- The Coast Guard says it has determined the area the fake distress call came from
- The call sparked a five-hour search for 21 people supposedly on a sinking yacht
- Making a false distress call is a felony, but many such calls are made, officials say
The U.S. Coast Guard said Thursday it has received more than 50 calls to its tip line about a false distress call of a yacht explosion that prompted massive rescue effort Monday off the coast of New Jersey.
Authorities have determined the hoax call came from somewhere between Staten Island, New York, and Sandy Hook, New Jersey, Coast Guard Petty Officer Jetta Disco told CNN.
Earlier in the week, authorities released an audio excerpt from the call. On the recording, a male voice is heard saying, "We have 21 souls on board, 20 in the water right now. I have three deceased on board, nine injured because of the explosion we've had. I'm in three feet of water on the bridge. I'm going to stay by the radio as long as I can before I have to go overboard."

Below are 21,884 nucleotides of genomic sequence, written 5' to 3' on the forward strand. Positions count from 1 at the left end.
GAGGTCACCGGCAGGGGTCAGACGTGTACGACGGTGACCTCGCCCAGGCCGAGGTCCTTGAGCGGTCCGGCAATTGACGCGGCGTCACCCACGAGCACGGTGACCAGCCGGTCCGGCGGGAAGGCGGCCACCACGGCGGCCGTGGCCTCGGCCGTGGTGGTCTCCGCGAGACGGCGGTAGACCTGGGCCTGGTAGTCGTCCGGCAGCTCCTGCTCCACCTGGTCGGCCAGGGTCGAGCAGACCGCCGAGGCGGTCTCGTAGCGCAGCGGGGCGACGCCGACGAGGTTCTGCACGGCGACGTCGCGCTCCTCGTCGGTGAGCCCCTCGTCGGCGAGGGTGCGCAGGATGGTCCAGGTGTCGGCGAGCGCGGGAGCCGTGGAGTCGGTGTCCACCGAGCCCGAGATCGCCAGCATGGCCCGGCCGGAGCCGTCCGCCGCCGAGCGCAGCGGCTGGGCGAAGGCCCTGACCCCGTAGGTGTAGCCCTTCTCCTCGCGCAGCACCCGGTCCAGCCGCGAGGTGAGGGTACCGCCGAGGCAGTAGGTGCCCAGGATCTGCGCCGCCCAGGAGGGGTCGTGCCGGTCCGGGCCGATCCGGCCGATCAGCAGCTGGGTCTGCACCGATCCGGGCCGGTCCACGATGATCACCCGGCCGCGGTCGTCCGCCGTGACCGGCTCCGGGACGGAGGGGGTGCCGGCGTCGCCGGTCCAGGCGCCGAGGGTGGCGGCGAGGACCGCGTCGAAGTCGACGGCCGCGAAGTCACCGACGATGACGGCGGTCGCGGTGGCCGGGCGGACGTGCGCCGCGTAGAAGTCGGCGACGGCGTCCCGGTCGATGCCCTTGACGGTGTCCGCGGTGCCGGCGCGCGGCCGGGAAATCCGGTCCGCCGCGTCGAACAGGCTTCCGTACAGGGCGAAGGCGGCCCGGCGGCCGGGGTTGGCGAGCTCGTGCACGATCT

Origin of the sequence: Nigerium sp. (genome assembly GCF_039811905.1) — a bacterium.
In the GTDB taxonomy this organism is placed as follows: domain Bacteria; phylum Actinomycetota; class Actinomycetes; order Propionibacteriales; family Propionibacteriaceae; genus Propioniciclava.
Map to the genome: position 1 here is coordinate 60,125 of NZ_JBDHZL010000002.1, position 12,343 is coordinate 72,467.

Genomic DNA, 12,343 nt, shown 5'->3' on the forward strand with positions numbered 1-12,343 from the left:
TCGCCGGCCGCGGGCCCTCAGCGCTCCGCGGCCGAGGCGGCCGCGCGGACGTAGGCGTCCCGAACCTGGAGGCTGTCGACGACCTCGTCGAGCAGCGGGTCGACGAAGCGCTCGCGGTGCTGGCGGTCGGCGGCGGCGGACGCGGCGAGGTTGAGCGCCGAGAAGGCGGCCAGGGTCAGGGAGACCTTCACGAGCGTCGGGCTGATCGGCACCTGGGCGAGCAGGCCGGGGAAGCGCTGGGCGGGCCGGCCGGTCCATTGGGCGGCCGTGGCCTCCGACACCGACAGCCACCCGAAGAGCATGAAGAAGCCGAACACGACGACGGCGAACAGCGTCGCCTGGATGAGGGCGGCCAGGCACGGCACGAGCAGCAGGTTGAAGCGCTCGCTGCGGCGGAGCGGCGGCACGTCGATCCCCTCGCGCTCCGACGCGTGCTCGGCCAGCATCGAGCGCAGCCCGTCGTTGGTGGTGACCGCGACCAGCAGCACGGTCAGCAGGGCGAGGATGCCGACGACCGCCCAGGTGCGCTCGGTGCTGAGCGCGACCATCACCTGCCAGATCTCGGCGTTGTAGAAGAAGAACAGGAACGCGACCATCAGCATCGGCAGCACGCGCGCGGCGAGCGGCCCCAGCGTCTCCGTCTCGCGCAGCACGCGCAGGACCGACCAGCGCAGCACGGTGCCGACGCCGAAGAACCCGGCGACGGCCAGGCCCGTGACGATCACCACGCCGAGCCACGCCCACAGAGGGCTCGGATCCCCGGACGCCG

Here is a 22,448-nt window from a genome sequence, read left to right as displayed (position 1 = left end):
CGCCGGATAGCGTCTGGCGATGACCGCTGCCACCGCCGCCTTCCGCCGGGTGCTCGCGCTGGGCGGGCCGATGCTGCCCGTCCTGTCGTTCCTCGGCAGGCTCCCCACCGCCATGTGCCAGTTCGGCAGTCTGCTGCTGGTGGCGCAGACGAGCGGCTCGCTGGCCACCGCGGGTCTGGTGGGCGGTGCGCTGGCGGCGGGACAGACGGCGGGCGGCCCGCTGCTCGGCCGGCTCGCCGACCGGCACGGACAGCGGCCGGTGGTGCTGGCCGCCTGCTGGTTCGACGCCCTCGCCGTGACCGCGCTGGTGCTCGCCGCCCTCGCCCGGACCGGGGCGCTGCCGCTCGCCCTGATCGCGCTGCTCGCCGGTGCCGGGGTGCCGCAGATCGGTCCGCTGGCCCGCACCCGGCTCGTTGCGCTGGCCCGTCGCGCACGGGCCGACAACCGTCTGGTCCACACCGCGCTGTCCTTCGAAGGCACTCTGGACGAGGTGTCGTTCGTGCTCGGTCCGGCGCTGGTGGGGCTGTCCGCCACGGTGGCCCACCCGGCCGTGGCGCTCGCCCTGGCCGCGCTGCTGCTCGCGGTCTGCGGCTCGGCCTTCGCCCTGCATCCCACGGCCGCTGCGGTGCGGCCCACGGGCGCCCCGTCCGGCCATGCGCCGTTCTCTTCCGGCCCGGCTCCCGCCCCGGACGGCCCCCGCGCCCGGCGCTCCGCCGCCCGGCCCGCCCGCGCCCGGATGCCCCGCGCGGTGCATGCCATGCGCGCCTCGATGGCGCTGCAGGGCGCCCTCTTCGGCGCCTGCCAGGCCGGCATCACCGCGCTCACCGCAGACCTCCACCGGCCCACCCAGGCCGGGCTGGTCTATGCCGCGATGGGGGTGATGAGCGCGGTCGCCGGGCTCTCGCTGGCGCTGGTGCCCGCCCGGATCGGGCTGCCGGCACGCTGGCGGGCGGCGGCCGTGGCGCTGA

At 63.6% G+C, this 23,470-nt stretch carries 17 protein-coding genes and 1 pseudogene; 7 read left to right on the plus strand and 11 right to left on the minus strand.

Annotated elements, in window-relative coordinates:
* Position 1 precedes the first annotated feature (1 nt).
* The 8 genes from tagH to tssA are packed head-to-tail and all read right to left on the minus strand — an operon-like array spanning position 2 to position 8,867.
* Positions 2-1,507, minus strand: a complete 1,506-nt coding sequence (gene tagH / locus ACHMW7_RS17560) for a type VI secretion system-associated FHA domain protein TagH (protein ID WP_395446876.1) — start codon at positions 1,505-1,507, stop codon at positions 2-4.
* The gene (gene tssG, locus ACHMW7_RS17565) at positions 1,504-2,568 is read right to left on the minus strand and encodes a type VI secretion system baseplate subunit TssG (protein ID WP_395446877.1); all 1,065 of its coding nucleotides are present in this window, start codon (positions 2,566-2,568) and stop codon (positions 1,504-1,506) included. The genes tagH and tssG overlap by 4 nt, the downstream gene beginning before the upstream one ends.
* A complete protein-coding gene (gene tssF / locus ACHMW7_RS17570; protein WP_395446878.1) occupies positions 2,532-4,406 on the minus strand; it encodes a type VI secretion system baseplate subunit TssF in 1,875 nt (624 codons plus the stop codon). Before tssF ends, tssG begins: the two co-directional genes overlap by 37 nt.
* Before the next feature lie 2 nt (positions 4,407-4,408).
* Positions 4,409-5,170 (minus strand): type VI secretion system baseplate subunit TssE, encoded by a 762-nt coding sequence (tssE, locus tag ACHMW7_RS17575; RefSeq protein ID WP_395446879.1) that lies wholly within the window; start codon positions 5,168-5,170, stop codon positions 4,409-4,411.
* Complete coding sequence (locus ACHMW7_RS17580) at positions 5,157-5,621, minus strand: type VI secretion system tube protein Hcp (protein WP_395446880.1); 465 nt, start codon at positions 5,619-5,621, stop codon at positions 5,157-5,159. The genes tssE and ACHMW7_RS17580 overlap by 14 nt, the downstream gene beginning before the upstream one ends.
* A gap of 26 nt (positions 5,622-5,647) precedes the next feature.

The call sparked an intensive search for survivors but turned up no evidence of people, a boat or even debris, the U.S. Coast Guard said.
The search was suspended nearly five hours after it was launched.
Coast Guard Petty Officer Erik Swanson said it would be unusual to search that long with the number of units that were involved and not find something, if indeed the reported incident had occurred.
Making a false distress call is considered a felony, punishable by up to 10 years behind bars and a $250,000 fine, the Coast Guard noted. The person responsible could also be required to reimburse the Coast Guard for the cost of the search.
Last year, the Coast Guard said, it and other state and local agencies fielded more than 60 suspected hoaxes in the northern New Jersey, New York City and Hudson River region. In May, a California man was sentenced to one year in federal prison and fined nearly $7,000 after pleading guilty to communicating hoax distress calls in 2010 and 2011.